Springettsbury Township Police Chief Todd King said he, too, was one of the chiefs who previously asked DA Sunday for guidance on enforcing the state's stay-at-home and business-closing orders.
"I am grateful to the district attorney. ... It does clear up a lot of things," King said. "It's very difficult for people to know what they are supposed to do."
Enforcing the orders can be difficult too, he said, although there have been few issues in Springettsbury of nonessential businesses defying Wolf's directive.
"I've yet to see any standardization of what the waivers are supposed to look like," King said, so determining whether a waiver was real or simply manufactured by a business owner is a problem. "We have to take the business's word for it."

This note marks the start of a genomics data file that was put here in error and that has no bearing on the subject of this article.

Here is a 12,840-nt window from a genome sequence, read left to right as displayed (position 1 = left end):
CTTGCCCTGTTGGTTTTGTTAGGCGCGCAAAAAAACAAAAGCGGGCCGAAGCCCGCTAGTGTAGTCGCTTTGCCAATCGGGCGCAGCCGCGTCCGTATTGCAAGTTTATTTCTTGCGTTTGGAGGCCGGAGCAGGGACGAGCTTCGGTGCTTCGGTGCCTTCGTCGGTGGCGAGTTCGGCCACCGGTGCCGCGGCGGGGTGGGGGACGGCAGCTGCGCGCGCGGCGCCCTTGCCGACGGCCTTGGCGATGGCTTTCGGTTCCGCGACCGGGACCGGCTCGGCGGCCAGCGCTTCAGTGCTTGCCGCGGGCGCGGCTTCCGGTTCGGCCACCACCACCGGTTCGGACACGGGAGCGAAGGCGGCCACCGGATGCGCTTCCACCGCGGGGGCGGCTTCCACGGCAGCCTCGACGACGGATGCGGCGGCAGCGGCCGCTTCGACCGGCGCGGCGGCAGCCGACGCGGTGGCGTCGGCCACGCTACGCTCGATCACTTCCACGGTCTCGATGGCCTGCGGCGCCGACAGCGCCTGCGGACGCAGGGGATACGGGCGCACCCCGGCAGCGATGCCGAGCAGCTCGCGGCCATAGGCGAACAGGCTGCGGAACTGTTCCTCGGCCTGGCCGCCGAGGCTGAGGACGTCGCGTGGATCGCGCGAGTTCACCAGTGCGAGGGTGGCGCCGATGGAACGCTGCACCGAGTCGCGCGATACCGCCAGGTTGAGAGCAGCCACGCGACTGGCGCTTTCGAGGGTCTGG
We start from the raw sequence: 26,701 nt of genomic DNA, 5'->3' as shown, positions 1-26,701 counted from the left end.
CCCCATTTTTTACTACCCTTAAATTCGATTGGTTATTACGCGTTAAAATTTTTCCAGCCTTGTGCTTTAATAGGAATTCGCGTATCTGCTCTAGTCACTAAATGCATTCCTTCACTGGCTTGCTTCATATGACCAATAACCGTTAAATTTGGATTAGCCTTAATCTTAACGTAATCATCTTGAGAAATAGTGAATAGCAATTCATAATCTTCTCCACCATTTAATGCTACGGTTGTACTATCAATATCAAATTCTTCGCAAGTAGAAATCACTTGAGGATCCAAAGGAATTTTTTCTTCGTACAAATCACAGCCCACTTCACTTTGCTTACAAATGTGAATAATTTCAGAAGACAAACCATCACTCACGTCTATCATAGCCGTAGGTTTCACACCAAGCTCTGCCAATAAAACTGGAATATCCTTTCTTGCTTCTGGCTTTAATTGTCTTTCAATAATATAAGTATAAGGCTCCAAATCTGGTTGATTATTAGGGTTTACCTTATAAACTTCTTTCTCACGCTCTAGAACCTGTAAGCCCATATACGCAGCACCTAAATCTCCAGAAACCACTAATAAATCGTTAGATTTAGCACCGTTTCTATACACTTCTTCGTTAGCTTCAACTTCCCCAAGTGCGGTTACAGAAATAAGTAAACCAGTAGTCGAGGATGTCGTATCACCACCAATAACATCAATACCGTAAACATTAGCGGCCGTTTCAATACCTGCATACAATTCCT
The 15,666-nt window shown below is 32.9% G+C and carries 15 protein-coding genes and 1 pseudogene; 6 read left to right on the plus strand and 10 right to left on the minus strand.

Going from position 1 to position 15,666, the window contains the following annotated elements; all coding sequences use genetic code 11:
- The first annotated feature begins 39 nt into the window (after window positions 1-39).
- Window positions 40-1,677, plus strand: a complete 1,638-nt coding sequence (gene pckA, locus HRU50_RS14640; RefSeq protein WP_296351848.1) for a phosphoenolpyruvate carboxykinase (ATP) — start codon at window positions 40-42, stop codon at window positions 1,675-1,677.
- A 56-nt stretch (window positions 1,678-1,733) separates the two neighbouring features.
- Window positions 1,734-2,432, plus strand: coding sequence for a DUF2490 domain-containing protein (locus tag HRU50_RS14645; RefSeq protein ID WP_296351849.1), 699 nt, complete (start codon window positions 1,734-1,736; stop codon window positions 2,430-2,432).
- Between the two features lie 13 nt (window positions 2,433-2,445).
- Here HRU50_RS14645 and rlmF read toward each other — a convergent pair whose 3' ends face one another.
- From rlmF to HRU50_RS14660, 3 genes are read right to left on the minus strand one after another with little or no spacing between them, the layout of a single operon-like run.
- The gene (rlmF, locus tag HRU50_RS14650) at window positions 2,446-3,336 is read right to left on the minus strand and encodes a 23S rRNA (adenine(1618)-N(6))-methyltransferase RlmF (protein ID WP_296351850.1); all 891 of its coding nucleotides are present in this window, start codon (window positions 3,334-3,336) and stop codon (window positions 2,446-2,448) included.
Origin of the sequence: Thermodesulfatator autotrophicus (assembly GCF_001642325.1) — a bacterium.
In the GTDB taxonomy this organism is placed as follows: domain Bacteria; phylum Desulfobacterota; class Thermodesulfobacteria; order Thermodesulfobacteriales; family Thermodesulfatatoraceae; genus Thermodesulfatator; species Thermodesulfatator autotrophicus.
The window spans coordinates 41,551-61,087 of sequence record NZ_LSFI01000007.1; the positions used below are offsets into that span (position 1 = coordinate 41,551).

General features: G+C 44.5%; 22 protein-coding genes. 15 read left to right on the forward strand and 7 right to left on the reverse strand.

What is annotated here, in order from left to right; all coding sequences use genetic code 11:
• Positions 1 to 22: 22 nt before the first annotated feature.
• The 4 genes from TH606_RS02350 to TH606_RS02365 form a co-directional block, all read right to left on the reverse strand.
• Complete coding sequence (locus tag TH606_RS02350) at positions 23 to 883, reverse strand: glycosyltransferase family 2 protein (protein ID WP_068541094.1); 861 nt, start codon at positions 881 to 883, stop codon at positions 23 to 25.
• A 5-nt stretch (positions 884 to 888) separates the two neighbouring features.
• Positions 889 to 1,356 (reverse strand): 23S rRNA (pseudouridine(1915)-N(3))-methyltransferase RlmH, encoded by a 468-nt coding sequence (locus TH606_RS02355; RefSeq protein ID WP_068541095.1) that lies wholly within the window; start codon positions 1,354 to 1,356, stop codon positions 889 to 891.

No citations filed: Sunday said he is unaware of any nonessential businesses in York County being cited for being open.
"If the administrative orders were written in a manner in which they could be fairly applied, then we wouldn't be in this situation," he said, adding that elsewhere in Pennsylvania there is a comic-book store and a guided fishing-tour business with waivers to remain open, while other businesses haven't heard back about their waiver requests.
"By the week, the parameters shift on who's a criminal and who is not," Sunday said.
— Reach senior crime reporter Liz Evans Scolforo at email@example.com or on Twitter at @LizScolforoYD.